Medicare, Medicaid and the 2010 health law will continue to be hot topics this presidential campaign season. KHN has assembled this resource page to help track President Barack Obama's health policy record from his 2008 campaign positions to the enactment of the health law and his proposals to control federal health care spending.
See also: Mitt Romney on health care.
Obama on Medicare and Medicaid:
- Obama repeatedly touts provisions in the 2010 health law that aim to expand coverage and bring down costs in so-called entitlement programs. The law's approach includes the expansion of Medicaid; the creation of the Independent Payment Advisory Board, accountable care organizations, and other payment pilots and demonstration projects to reward providers for delivering quality — rather than quantity — of care; and various cuts to Medicare providers and insurers. The administration has made clear that it is willing to go beyond the changes included in the law, particularly in the Medicare program, to ensure its solvency.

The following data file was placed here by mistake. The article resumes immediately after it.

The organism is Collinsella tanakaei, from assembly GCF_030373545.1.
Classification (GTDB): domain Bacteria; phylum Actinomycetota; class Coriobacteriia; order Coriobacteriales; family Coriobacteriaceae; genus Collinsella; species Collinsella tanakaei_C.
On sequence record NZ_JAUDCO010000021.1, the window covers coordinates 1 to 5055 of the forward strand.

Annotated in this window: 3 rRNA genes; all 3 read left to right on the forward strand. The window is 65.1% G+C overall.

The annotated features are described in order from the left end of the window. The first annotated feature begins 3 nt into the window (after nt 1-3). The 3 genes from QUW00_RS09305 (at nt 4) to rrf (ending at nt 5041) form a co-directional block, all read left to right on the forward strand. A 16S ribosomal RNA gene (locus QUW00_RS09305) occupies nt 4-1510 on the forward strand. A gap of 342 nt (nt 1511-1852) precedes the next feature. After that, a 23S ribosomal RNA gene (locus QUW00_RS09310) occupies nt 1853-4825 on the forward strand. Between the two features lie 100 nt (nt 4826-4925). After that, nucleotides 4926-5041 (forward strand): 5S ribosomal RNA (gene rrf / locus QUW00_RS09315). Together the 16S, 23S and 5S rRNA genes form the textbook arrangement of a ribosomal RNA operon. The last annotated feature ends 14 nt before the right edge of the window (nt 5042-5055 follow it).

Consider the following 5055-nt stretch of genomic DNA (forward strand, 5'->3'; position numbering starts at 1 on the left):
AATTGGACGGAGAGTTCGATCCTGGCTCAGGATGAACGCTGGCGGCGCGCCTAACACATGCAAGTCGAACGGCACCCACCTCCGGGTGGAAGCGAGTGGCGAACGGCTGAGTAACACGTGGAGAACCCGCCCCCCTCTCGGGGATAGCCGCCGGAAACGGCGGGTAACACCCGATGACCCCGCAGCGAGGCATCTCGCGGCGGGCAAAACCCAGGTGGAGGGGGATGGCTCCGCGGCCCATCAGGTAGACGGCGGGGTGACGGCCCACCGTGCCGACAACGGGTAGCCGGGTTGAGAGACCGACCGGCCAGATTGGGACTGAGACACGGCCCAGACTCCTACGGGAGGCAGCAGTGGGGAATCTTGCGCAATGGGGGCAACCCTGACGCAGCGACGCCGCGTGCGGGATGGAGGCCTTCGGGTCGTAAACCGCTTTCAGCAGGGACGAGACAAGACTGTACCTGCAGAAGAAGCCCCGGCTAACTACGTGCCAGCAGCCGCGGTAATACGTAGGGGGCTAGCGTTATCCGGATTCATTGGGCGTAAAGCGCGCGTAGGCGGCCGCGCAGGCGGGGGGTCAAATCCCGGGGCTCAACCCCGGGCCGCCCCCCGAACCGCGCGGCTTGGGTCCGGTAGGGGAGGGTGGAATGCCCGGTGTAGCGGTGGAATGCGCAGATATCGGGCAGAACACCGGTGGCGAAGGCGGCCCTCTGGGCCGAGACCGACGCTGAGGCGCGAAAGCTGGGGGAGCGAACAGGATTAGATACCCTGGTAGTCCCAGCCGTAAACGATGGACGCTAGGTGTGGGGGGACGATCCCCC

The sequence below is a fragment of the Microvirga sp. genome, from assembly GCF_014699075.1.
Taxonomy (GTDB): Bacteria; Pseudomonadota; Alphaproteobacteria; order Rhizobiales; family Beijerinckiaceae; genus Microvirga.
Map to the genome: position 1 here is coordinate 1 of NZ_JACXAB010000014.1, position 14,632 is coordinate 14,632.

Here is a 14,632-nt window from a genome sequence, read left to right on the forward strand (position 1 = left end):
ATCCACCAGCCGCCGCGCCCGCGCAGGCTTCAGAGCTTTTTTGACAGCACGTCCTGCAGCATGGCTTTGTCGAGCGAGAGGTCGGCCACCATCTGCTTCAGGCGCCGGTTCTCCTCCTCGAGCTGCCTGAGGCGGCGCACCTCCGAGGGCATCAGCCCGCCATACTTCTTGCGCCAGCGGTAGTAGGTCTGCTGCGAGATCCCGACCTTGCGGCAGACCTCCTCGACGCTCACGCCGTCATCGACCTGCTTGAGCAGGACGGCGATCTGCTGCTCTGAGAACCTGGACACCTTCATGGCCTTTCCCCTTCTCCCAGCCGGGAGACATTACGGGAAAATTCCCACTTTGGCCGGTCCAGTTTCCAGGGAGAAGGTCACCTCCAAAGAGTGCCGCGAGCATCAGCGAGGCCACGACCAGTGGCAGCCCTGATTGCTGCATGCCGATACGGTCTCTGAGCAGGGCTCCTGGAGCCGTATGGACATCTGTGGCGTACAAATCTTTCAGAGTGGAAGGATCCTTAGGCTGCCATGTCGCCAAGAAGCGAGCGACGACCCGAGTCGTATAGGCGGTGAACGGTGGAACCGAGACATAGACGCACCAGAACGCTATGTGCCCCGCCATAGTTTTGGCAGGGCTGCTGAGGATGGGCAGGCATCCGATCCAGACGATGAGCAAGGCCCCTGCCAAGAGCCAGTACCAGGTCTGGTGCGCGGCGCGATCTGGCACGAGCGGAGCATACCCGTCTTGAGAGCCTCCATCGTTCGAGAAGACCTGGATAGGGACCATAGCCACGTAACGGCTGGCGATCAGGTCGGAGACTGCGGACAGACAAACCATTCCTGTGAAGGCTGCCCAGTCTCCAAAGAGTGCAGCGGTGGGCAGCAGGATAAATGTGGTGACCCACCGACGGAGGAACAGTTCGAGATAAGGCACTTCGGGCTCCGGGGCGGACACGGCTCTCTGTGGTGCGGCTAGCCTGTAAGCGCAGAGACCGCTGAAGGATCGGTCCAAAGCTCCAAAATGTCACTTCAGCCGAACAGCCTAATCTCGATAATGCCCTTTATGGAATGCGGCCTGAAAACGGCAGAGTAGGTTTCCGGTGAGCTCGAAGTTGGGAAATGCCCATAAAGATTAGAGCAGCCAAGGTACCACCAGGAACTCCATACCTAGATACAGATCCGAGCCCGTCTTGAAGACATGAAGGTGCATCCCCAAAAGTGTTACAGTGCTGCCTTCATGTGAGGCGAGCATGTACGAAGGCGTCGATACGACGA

- The administration proposed additional cuts in its fiscal year 2013 budget proposal, including reducing Medicare spending by $302 billion over 10 years and Medicaid spending by $56 billion over the same period. For example, the budget, which was released in February 2012 but not passed by Congress, would:
- Apply a single blended matching rate to Medicaid and CHIP.
- Phase down Medicaid provider tax threshold from 6 percent to a low of 3.5 percent in FY 2017 and beyond.
- Give the IPAB (PDF) authority to limit Medicare spending growth to GDP plus 0.5 percent, rather than GDP plus 1 percent.
- Increase income-related premiums under Medicare Part B and Part D.
- During the 2011 budget negotiations between Congress and the White House, Obama considered far more dramatic changes to Medicare, such as increasing the Medicare eligibility age from 65 to 67, in exchange for Republican agreement to raise revenues, according to reports.
- In Sept. 2011, after negotiations failed, Obama released a plan to cut the national deficit, including $320 billion in cuts to Medicare and Medicaid over 10 years (many of which found their way into the president's latest budget proposal). The plan did not include increasing the Medicare eligibility age.
- The administration has opposed Republican proposals to turn Medicaid into a block grant for states.